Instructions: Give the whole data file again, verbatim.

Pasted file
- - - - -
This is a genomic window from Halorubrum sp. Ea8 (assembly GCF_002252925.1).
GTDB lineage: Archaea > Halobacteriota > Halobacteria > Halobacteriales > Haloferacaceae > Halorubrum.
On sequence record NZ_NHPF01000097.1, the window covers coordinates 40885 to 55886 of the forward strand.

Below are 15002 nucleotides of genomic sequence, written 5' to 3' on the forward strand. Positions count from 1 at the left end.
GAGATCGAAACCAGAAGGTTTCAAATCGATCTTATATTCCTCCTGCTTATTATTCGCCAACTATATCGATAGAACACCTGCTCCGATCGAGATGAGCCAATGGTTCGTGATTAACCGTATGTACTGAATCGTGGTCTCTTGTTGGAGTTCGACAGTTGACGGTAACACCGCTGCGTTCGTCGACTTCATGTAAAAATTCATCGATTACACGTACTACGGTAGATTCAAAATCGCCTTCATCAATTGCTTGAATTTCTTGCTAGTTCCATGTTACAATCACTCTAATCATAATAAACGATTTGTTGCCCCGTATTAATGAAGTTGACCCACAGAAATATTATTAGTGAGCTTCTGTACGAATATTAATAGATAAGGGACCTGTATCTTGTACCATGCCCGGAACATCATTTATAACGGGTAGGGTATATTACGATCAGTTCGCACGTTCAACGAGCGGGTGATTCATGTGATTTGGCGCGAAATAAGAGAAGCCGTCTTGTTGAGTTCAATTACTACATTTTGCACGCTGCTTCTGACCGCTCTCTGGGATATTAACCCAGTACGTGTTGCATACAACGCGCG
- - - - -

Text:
This is a genomic window from Halorubrum sp. Ea8 (assembly GCF_002252925.1).
GTDB lineage: Archaea > Halobacteriota > Halobacteria > Halobacteriales > Haloferacaceae > Halorubrum.
On sequence record NZ_NHPF01000097.1, the window covers coordinates 40885 to 55886 of the forward strand.

Below are 15002 nucleotides of genomic sequence, written 5' to 3' on the forward strand. Positions count from 1 at the left end.
GAGATCGAAACCAGAAGGTTTCAAATCGATCTTATATTCCTCCTGCTTATTATTCGCCAACTATATCGATAGAACACCTGCTCCGATCGAGATGAGCCAATGGTTCGTGATTAACCGTATGTACTGAATCGTGGTCTCTTGTTGGAGTTCGACAGTTGACGGTAACACCGCTGCGTTCGTCGACTTCATGTAAAAATTCATCGATTACACGTACTACGGTAGATTCAAAATCGCCTTCATCAATTGCTTGAATTTCTTGCTAGTTCCATGTTACAATCACTCTAATCATAATAAACGATTTGTTGCCCCGTATTAATGAAGTTGACCCACAGAAATATTATTAGTGAGCTTCTGTACGAATATTAATAGATAAGGGACCTGTATCTTGTACCATGCCCGGAACATCATTTATAACGGGTAGGGTATATTACGATCAGTTCGCACGTTCAACGAGCGGGTGATTCATGTGATTTGGCGCGAAATAAGAGAAGCCGTCTTGTTGAGTTCAATTACTACATTTTGCACGCTGCTTCTGACCGCTCTCTGGGATATTAACCCAGTACGTGTTGCATACAACGCGCG